This screencast focuses on the question I get the most: “Do you do test-driven development for view controllers?” It’s clearly a roadblock for many people. This screencast should remove that roadblock.
It also answers the question, “Is it worth doing?”
TDD is a series of small steps. It can be difficult to grasp until you see those steps demonstrated.
That’s why I made this screencast. It was sparked by a Stack Overflow question that said, “All the examples of unit testing I read about seem to be extremely simple and trivial.” The question asks how to write unit tests for a piece of sample code that uses NSUserDefaults.
Many programmers assume that Test-Driven Development doesn’t work well for iOS development. This ill-founded assumption really comes from a lack of any experience with TDD. But because iOS developers learn most of their chops by referring to other people’s code, it also comes from a lack of helpful examples.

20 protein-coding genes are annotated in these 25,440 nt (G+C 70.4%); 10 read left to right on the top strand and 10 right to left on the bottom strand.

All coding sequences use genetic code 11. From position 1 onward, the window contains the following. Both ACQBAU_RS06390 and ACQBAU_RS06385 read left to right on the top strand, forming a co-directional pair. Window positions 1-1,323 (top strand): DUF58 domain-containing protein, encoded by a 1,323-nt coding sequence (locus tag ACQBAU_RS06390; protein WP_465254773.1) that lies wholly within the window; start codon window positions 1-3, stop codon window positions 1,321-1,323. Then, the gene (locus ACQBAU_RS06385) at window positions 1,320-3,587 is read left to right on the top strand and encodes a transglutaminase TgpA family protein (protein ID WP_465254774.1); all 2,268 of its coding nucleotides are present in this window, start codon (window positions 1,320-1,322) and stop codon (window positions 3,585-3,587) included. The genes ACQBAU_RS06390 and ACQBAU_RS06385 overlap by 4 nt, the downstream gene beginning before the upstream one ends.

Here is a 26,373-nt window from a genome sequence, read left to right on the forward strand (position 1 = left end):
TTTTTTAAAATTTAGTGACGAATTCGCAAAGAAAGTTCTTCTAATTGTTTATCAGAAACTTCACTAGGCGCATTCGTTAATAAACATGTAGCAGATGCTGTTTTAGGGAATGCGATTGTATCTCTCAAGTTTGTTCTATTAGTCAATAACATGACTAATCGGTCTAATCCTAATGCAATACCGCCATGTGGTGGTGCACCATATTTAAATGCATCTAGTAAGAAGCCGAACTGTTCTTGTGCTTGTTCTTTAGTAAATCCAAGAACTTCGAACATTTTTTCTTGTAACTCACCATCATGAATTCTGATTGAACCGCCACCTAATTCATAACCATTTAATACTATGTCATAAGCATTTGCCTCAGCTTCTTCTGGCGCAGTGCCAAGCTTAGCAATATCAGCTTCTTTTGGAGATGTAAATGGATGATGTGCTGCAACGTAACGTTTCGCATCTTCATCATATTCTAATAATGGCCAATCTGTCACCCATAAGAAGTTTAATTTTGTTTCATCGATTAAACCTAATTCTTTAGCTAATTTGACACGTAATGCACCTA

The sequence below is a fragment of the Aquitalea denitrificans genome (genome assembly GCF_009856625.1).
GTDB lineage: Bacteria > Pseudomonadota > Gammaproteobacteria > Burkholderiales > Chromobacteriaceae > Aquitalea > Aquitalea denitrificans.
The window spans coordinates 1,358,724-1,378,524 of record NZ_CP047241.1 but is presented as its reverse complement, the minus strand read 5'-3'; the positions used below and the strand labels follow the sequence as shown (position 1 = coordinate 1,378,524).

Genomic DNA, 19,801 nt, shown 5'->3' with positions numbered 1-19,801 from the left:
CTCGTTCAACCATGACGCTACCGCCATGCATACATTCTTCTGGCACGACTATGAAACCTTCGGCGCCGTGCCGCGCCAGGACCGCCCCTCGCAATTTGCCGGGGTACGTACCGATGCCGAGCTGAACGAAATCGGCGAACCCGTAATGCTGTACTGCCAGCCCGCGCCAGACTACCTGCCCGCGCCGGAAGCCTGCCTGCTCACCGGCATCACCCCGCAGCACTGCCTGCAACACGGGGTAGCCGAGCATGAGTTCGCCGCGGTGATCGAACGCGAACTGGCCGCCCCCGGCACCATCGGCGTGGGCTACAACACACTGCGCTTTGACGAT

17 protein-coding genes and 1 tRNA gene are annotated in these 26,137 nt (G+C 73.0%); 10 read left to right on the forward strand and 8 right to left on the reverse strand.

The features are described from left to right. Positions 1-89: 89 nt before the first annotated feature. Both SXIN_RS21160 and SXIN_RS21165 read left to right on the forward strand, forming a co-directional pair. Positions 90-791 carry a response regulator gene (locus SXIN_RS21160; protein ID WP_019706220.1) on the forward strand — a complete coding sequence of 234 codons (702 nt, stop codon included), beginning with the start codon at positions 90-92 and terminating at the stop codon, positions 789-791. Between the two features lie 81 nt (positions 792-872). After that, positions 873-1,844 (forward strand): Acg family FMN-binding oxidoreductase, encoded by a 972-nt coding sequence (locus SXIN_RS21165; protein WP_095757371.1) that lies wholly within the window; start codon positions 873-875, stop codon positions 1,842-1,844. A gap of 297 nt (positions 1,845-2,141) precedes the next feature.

Disclosure: The book links below are affiliate links. If you buy anything, I earn a commission, at no extra cost to you.
So I was really glad when Graham Lee’s book Test-Driven iOS Development came out. Finally, something I can point others to besides my code!
How do you learn Test-Driven Development? I could explain the principles and practices of Xcode TDD, but the question that comes back is, “But what do I actually do in Xcode?”
Test-Driven Development: Does it work for iOS apps?
Short answer: Sure! Here’s an example:
Longer answer: “eBay Instant Sale” went live in the App Store two days ago. I can’t share the source code with you, of course. But here’s the unit test coverage: